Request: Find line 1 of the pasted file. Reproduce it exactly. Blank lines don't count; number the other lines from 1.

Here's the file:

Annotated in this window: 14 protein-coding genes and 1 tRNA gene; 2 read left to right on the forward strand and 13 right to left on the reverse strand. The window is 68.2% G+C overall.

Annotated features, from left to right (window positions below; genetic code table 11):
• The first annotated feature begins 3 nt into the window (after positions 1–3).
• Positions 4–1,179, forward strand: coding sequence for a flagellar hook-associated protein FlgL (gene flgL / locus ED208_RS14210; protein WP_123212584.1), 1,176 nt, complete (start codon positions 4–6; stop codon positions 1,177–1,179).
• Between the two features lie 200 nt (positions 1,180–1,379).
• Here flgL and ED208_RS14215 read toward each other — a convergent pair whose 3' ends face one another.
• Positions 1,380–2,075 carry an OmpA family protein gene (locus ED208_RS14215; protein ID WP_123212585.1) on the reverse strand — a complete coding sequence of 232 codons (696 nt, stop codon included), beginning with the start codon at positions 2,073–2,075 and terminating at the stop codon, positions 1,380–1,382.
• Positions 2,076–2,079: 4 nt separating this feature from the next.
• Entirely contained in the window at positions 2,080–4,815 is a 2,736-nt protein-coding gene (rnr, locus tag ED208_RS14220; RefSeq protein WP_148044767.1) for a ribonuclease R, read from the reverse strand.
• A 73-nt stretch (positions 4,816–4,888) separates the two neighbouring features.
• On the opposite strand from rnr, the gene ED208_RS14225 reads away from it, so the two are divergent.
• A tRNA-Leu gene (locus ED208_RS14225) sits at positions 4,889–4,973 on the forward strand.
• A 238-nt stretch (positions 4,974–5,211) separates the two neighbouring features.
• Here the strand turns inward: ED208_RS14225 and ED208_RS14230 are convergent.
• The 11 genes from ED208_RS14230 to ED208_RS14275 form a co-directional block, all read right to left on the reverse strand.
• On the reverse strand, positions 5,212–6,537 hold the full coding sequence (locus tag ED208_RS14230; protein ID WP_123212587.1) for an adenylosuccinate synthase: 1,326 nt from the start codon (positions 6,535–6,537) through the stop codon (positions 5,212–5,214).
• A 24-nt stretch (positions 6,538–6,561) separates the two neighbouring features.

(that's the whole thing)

Annotated in this window: 14 protein-coding genes and 1 tRNA gene; 2 read left to right on the forward strand and 13 right to left on the reverse strand. The window is 68.2% G+C overall.